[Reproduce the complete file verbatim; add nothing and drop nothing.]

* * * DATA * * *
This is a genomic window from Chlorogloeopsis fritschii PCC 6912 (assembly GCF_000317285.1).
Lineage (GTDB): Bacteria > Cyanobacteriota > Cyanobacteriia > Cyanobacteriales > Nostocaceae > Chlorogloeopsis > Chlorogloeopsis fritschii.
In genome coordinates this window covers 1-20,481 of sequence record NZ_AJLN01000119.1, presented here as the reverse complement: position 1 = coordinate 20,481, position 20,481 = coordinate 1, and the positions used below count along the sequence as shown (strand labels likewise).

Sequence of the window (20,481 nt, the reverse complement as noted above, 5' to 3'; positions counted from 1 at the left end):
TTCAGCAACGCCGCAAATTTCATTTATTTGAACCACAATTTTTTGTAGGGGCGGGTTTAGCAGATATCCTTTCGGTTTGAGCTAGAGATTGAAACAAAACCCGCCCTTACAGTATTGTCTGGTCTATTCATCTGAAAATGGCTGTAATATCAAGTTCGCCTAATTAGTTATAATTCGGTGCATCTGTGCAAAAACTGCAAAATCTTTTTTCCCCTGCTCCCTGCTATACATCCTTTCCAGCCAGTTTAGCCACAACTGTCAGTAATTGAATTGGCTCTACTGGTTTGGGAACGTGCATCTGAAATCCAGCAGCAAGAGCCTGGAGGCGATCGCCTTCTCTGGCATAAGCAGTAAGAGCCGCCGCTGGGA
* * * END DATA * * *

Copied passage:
This is a genomic window from Chlorogloeopsis fritschii PCC 6912 (assembly GCF_000317285.1).
Lineage (GTDB): Bacteria > Cyanobacteriota > Cyanobacteriia > Cyanobacteriales > Nostocaceae > Chlorogloeopsis > Chlorogloeopsis fritschii.
In genome coordinates this window covers 1-20,481 of sequence record NZ_AJLN01000119.1, presented here as the reverse complement: position 1 = coordinate 20,481, position 20,481 = coordinate 1, and the positions used below count along the sequence as shown (strand labels likewise).

Sequence of the window (20,481 nt, the reverse complement as noted above, 5' to 3'; positions counted from 1 at the left end):
TTCAGCAACGCCGCAAATTTCATTTATTTGAACCACAATTTTTTGTAGGGGCGGGTTTAGCAGATATCCTTTCGGTTTGAGCTAGAGATTGAAACAAAACCCGCCCTTACAGTATTGTCTGGTCTATTCATCTGAAAATGGCTGTAATATCAAGTTCGCCTAATTAGTTATAATTCGGTGCATCTGTGCAAAAACTGCAAAATCTTTTTTCCCCTGCTCCCTGCTATACATCCTTTCCAGCCAGTTTAGCCACAACTGTCAGTAATTGAATTGGCTCTACTGGTTTGGGAACGTGCATCTGAAATCCAGCAGCAAGAGCCTGGAGGCGATCGCCTTCTCTGGCATAAGCAGTAAGAGCCGCCGCTGGGA